1. Potera, Carol


Groups agree on symptoms for screening.


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It's been considered a silent killer because it seems to give no warning. Yet many women who've had ovarian cancer say they had symptoms for several months before diagnosis. In June the Gynecologic Cancer Foundation, Society of Gynecologic Oncologists, American Cancer Society, National Ovarian Cancer Coalition (NOCC), and others released a joint consensus statement (see identifying the following symptoms as more likely to occur in women with ovarian cancer:


* abdominal bloating


* pelvic or abdominal pain


* difficulty eating or feeling full quickly


* urgent or frequent urination



Women who have any of these symptoms almost daily for several weeks should consult a physician, preferably a gynecologist.


Each year in the United States, 21,000 women are diagnosed with ovarian cancer and 15,000 die, largely because they have advanced-stage disease at the time of diagnosis. "Nurses should encourage women to listen to their bodies and seek medical attention if they have symptoms that are of concern," says Barbara Goff, a gynecologic oncologist at the University of Washington in Seattle, whose research contributed to the consensus statement's formulation. In one study, Goff and colleagues surveyed 1,725 women about 23 symptoms previously found to be associated with ovarian cancer. Women with ovarian cancer had symptoms 12 or more times a month within the year preceding diagnosis, whereas women without the disease reported them much less frequently.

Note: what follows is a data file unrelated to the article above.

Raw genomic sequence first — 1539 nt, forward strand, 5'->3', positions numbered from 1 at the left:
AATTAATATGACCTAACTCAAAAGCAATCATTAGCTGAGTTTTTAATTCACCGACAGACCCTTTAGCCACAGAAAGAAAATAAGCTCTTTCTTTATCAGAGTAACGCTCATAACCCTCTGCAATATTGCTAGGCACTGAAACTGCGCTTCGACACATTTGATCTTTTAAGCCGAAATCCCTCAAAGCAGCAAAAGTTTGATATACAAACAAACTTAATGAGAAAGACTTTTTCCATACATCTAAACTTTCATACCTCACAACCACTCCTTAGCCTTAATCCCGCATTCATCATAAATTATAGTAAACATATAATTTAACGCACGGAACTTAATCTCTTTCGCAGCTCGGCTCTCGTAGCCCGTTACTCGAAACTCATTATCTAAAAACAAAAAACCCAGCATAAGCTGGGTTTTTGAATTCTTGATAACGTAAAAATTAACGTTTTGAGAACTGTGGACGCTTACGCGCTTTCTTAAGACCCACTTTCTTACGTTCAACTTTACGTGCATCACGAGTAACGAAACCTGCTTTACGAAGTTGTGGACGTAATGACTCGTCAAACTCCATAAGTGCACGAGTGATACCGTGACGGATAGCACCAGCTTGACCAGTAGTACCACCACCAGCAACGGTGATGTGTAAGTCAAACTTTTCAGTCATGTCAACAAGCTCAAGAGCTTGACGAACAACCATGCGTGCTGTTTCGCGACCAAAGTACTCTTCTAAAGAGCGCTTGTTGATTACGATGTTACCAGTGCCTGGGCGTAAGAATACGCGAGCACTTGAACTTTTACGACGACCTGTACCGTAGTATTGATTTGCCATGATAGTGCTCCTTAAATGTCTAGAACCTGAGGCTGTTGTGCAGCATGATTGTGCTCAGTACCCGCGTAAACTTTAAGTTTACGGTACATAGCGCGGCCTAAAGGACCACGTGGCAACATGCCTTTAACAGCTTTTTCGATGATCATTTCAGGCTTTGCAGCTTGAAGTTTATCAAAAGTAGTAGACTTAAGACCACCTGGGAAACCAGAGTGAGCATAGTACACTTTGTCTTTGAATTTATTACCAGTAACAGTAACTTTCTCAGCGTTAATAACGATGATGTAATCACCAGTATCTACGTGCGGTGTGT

An editorial in the Lancet, while supportive of the consensus statement, notes that "the statement provides no specific guidance for doctors about what to do when such women present to them." Still, women can be on the alert, despite the fact that these symptoms are common to other diseases. If detected before cancer spreads beyond the ovary, the cure rate is 70% to 90%. When the cancer is diagnosed at an advanced stage, the five-year survival rate is 20% to 30%. To increase awareness the NOCC has launched a nationwide campaign; go to and click on "Break the Silence."



Postmenopausal women using hormone replacement therapy (HRT) have a significantly increased risk of developing ovarian cancer, say researchers conducting the Million Women Study in the United Kingdom. They estimate that 1,300 ovarian cancers and 1,000 additional deaths since 1991 have resulted from HRT use. The risk of developing ovarian cancer increases along with the duration of HRT use, but there was no difference in risk according to the type of HRT used (estrogen-only versus estrogen-progestagen preparations) or the route of administration (oral versus transdermal). For more information, see


Carol Potera


Goff BA, et al. Cancer 2007;109(2):221-7


Beral V, et al. Lancet 2007;369(9579):2051.